The damage he’s done, however, may be irreversible. On Twitter, Robin argued, correctly, that George W. Bush, far more than Trump, changed the shape of government, leaving behind the Patriot Act and the Department of Homeland Security. Most of Trump’s legacy, by contrast, is destruction — of even the pretense that the law should apply equally to ruler and ruled, of large parts of the Civil Service, of America’s standing in the world. (If mainstream liberals are more deeply horrified by Trump than some leftists, it could be because they maintain greater romantic attachments to the institutions he’s defiled.)

Most consequentially, Trump has eviscerated in America any common conception of reality. Other presidents sneered at the truth; a senior Bush official, widely believed to be Karl Rove, famously derided the “reality-based community” to the journalist Ron Suskind.

But Trump’s ability to envelop his followers in a cocoon of lies is unparalleled. The Bush administration deceived the country to go to war in Iraq. It did not insist, after the invasion, that weapons of mass destruction had been found when they obviously were not. That’s why the country was able to reach a consensus that the war was a disaster.

No such consensus will be possible about Trump — not about his abuses of power, his calamitous response to the coronavirus, or his electoral defeat. He leaves behind a nation deranged.

The postmodern blood libel of QAnon will have adherents in Congress. Kyle Rittenhouse, a young man charged with killing Black Lives Matter protesters, is a right-wing folk hero. The Republican Party has become more hostile to democracy than ever. Both the Trump and Bush presidencies concluded with America a smoking ruin. Only Trump has ensured that nearly half the country doesn’t see it.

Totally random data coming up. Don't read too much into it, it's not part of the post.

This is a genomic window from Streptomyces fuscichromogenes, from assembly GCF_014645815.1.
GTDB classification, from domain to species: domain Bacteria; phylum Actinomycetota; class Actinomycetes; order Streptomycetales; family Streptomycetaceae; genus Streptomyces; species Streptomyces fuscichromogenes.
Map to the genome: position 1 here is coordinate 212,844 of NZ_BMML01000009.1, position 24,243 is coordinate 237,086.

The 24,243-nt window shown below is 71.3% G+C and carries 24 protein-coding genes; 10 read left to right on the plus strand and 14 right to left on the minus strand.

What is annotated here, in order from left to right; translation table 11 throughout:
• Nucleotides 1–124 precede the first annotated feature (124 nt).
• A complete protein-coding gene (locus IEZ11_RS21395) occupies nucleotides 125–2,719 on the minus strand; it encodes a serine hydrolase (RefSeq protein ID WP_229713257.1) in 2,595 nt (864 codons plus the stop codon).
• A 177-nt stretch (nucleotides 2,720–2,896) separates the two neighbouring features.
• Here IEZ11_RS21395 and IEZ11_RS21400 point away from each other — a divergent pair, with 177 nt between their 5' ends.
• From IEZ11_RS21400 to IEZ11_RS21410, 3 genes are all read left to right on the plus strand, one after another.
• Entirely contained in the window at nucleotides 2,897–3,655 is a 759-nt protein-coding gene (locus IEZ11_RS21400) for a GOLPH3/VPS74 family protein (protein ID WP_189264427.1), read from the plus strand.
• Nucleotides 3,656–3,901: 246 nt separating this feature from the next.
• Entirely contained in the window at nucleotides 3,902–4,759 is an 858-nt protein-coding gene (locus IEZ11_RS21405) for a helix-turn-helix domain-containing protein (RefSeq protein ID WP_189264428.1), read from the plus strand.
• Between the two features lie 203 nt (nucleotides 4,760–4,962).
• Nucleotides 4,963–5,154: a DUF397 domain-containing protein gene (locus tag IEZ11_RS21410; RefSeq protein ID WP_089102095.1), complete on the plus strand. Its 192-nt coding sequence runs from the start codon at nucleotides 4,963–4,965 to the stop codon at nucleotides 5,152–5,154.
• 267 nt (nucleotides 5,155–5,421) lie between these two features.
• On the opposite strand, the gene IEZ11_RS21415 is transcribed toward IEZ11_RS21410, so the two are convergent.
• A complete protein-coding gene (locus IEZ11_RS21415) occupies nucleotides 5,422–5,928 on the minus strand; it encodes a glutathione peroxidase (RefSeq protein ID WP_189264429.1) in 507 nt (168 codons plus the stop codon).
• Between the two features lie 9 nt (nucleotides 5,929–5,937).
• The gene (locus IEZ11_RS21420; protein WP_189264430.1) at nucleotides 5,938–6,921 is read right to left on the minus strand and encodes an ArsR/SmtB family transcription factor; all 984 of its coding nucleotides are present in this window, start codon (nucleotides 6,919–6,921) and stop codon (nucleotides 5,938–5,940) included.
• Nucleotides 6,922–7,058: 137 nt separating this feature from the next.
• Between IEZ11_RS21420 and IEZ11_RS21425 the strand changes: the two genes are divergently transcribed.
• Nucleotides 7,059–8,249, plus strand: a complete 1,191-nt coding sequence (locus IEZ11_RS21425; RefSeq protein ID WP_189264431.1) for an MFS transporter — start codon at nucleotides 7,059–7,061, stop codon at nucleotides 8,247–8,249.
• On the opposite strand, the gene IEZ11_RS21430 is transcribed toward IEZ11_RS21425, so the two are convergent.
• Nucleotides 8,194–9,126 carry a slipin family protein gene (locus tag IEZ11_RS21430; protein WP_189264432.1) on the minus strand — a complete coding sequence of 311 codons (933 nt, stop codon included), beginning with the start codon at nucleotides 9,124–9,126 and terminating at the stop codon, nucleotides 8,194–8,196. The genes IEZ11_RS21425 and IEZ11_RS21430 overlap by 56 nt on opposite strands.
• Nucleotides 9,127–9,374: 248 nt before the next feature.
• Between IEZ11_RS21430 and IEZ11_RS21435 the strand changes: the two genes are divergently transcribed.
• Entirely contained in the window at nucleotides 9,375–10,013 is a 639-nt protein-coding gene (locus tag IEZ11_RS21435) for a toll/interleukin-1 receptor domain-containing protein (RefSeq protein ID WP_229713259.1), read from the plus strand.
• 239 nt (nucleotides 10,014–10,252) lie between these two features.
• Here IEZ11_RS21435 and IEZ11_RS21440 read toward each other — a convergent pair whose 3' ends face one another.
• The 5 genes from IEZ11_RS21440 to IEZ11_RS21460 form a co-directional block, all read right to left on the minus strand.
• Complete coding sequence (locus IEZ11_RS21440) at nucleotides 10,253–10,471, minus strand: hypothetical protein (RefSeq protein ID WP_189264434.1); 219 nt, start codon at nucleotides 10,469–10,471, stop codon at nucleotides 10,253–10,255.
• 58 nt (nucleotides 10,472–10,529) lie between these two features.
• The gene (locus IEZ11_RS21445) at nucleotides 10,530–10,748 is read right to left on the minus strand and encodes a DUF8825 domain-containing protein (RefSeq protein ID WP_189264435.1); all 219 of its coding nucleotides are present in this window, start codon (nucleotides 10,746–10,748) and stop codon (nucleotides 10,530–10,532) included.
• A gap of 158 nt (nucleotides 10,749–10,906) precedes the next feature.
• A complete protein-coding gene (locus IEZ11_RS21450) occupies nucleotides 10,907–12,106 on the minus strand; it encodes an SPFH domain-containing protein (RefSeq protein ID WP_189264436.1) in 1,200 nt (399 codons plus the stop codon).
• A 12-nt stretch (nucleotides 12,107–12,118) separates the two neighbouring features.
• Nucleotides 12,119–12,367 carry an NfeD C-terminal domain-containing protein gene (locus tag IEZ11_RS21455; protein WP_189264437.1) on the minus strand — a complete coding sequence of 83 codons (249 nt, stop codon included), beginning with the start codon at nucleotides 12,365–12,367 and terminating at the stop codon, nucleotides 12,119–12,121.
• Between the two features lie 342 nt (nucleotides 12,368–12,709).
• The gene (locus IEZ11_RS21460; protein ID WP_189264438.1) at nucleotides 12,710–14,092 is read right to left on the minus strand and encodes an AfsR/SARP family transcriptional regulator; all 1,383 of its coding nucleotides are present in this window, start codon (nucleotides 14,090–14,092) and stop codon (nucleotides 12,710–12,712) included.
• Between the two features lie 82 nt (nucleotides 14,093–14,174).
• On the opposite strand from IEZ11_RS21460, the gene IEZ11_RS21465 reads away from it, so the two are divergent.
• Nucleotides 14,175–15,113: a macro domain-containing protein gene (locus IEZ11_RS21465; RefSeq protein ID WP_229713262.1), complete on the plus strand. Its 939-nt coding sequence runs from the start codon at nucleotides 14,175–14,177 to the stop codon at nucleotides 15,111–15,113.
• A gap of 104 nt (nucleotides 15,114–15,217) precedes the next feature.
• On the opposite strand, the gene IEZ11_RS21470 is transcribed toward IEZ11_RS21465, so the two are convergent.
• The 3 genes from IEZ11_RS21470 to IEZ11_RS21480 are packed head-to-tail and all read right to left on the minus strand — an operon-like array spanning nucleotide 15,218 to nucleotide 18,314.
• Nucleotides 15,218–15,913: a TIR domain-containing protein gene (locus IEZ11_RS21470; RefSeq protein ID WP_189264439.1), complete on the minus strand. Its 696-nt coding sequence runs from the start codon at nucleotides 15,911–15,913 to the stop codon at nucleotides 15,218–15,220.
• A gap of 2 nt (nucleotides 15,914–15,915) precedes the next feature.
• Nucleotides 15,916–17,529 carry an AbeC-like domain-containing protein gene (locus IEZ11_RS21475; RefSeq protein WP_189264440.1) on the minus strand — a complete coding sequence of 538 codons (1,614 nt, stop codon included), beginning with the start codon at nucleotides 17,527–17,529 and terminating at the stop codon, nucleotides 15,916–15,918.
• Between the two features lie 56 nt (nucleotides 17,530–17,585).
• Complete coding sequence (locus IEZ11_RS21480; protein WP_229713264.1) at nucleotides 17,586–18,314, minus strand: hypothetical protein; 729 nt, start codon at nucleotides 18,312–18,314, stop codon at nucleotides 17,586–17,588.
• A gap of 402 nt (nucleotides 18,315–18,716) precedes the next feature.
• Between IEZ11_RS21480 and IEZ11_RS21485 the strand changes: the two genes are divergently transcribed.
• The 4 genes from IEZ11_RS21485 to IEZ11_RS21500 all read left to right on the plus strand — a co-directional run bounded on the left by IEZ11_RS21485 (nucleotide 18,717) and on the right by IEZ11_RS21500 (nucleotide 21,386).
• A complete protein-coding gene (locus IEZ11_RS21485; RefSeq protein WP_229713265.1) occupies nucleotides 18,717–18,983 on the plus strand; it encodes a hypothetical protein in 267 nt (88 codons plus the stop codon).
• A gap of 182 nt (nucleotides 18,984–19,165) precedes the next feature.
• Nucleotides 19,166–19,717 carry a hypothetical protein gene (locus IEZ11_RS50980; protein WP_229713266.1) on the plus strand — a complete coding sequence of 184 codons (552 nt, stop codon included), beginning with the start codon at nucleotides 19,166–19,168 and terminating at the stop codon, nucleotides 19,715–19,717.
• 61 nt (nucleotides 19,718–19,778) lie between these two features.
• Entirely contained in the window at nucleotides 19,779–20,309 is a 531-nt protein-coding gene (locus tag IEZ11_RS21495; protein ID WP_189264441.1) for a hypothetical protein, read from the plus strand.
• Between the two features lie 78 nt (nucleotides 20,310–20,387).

For this entire year I watched Trump's aggregate approval rating on 538, tweeting periodically, "Will I live to see 39%?" I didn't, this year. Trump scraped that floor on July 9, then, in late summer, started rising again, peaking just shy of 45% shortly before the election. This was while the pandemic, which Trump mismanaged in ways not previously imaginable and constantly on graphic display, killed 230,000 Americans by election day. By contrast, consider the lowest Gallup final-year approval ratings of presidents who presided over recessions or other disasters: George W. Bush, 25%, October 2008; George H.W. Bush, 29%, July 1992; Jimmy Carter, 28%, June 1979; Richard Nixon, 24%, August 1974; Harry Truman, 22%, February 1952. Trump, per Gallup, was at 43% this November; his nadir, in December 2017, was 35%. 

In November, Obama stated the problem simply enough: "If we do not have the capacity to distinguish what’s true from what’s false, then by definition the marketplace of ideas doesn’t work. And by definition our democracy doesn’t work. We are entering into an epistemological crisis." Trump didn't create the alt-reality media and mindset. But he metastasized it.